The ISO 9001 quality standard has a number of documentation requirements and specifically calls out 4.2.3 Control of Documents and 4.2.4 Control of Records. The dictionary may have similar definitions for the terms document and record, but within ISO 9001:2008 and quality, they have their own meaning. To understand the difference, first let’s clarify the difference between documents and records.
Documents and records may sound alike but there is a big difference between the two. Documents are created by planning what needs to be done and records are created when something is done. Documents can change and records don’t (must not) change.
Document: Information used to support an effective and efficient organizational operation.
A document consists of any information you use to run your company. Documents originate in the planning phase of the Plan, Do, Check, Act, cycle of the process approach.
Since documents are planning material, they are subject to change (under the Act phase) as we obtain more information (Do phase) and compare those informational or data records (Check phase) to our original plan. Common examples of (QMS) quality management system documents include:
The ISO Standard requires a few documents: Quality policy, Quality objectives, Quality Manual, and a minimum of six procedures. The required ISO procedures are:
1) 4.2.3 Document Control
2) 4.2.4 Record Control
3) 8.2.2 Internal Audit
4) 8.3 Nonconforming Product Control
5) 8.5.2 Corrective Action
6) 8.5.3 Preventive Action
Record: Evidence about a past event.
A record is generated in the “do” phase of PDCA. Records consist of any data you collect during the operation of your business QMS. Records are facts and should not change. If new facts arise that contradict the old facts (an error), then you should strike through the old fact and record the new fact.
The ISO Standard requires 21 records with most (14) coming from clause 7 product realization. What are these 21 records?
1) 5.6.1 Records from management reviews (minutes, results, actions).
2) 6.2.2 (e) Education, training, skills and experience records/files.
3) 7.1 (d) Evidence that the realization processes and resulting product fulfill requirements.
4) 7.2.2 Results of the review of requirements relating to the product and actions arising from the review.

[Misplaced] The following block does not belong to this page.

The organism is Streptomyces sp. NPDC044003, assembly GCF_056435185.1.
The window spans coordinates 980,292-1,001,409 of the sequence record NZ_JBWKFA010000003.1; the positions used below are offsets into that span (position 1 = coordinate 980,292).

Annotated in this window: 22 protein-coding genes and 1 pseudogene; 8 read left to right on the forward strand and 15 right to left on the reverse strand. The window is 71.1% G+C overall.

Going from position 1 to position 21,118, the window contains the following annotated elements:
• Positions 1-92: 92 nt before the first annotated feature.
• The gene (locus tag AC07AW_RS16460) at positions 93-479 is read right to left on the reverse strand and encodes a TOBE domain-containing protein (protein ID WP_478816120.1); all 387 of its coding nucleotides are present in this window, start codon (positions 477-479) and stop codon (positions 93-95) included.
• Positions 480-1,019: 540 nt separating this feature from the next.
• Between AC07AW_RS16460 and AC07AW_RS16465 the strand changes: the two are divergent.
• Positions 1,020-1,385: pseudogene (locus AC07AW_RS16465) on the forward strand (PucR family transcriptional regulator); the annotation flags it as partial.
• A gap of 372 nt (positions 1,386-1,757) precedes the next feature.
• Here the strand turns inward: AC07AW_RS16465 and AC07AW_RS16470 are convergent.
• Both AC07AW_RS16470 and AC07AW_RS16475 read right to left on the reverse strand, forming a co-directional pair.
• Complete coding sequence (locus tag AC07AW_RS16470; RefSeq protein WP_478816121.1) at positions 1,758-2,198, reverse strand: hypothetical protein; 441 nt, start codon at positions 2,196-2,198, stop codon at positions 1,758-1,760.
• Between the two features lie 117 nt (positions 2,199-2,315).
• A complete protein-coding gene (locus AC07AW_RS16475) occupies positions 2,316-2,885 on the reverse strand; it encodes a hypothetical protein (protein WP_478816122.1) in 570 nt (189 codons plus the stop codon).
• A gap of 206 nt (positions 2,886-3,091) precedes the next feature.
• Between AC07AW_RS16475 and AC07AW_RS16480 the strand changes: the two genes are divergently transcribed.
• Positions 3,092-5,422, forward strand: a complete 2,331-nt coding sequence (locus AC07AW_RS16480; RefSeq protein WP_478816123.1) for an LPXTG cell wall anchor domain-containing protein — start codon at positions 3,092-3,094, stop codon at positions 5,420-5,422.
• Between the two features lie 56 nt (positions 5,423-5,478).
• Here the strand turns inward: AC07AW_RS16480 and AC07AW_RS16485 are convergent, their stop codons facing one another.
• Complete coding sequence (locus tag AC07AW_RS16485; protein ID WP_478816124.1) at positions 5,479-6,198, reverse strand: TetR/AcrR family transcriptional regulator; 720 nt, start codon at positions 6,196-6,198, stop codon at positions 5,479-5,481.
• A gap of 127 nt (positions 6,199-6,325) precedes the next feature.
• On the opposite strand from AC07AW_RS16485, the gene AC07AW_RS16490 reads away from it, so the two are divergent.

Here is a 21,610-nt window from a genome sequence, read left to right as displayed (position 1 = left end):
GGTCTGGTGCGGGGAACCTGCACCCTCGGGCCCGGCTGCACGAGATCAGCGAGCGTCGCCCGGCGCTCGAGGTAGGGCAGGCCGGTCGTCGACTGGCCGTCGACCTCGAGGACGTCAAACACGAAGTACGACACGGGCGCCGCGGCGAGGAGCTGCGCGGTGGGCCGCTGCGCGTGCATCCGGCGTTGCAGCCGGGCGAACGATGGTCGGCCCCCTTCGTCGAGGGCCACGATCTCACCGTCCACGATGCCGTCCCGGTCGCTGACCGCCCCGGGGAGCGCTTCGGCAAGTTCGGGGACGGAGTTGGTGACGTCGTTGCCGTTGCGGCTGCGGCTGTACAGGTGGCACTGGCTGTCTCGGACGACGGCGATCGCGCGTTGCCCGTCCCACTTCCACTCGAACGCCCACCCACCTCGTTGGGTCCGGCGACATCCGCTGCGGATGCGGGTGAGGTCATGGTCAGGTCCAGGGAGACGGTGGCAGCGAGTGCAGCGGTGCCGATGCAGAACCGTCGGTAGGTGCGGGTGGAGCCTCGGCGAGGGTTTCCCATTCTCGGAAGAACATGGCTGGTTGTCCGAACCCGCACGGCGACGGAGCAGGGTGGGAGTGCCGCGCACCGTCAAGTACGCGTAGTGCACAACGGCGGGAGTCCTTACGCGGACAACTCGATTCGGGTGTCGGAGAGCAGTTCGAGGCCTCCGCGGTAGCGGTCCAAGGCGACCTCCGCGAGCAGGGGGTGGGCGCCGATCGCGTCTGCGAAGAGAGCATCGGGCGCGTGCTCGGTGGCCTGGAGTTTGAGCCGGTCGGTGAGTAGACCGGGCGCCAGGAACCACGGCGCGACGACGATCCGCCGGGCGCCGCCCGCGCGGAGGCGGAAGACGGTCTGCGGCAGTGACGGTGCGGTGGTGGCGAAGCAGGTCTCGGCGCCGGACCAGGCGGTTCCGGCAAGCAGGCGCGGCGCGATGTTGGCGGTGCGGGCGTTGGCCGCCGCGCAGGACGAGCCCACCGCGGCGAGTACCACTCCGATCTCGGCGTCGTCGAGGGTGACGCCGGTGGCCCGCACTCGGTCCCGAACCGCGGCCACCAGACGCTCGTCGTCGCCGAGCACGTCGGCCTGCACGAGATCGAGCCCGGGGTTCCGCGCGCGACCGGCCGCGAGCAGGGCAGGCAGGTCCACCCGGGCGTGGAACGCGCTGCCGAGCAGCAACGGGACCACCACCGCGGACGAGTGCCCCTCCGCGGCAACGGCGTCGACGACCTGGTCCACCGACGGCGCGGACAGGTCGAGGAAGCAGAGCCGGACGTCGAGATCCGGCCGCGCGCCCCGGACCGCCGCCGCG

5) 7.3.2 Design and development inputs.
6) 7.3.4 Results of design and development reviews and any necessary actions.
7) 7.3.5 Results of design and development verification and any necessary actions.
8) 7.3.6 Results of design and development validation and any necessary actions.
9) 7.3.7 Results of the review of design and development changes and any necessary actions.
10) 7.4.1 Results of supplier evaluations and actions arising from evaluations.
11) 7.5.2 (d) As required by the company to demonstrate the validation of processes where the resulting output cannot be verified by subsequent monitoring or measurement.
12) 7.5.3 The unique identification of the product, where traceability is a requirement.
13) 7.5.4 Customer property that is lost, damaged or otherwise found to be unsuitable for use.
14) 7.6 (a) Standards used for calibration or verification of measuring equipment where no international or national measurement standards exist.
15) 7.6 Validity of previous results when measuring equipment is found not to conform with its requirements.
16) 7.6 Results of calibration and verification of measuring equipment.
17) 8.2.2 Internal audit results.
18) 8.2.4 Evidence of product conformity with the acceptance criteria and indication of the authority responsible for the release of the product.
19) 8.3 Nature of the product nonconformities and any subsequent actions taken, including concessions obtained.
20) 8.5.2 Results of corrective actions.
21) 8.5.3 Results of preventive actions.
Now, with a better understanding of what documents and records are, we can look closer at what is required for control of documents (4.2.3) and records (4.2.4). Both ISO clauses require that documents and records are controlled, but what does that mean?
Documents are created as a part of your organizations planning. Therefore, ISO requires that these planning documents are approved prior to use to ensure they are adequate (appropriate). Documents need to be reviewed and updated to ensure the content is accurate. If changes are made to plans then it is imperative that the changes are identified and communicated to anyone that uses those planning documents.
Users need legible, up-to-date, and readily available documents to do their job. The bottom line, documents need to be reviewed, approved, legible, up-to-date, communicated, and readily available. That is what ISO wants from the control of your documents.
Records are not the plan. Records are created by plans. Records are data, but data is not information. Data must be converted into information through the use of charting or trend analysis. So the requirements for records are different. Records need to be identifiable (labeled), stored, protected (uncorrupted), retrievable (you need to use the data), retained (backed-up), but disposed of when obsolete.
Documents are created by planning what needs to be done and records are created when something is done. Documents can change and records don’t change. Documents need to be reviewed, approved, legible, up-to-date, communicated, and readily available. Records need to be identifiable, stored, protected, retrievable, retained, but disposed of when obsolete. That is what ISO means by control of documents and control of records.
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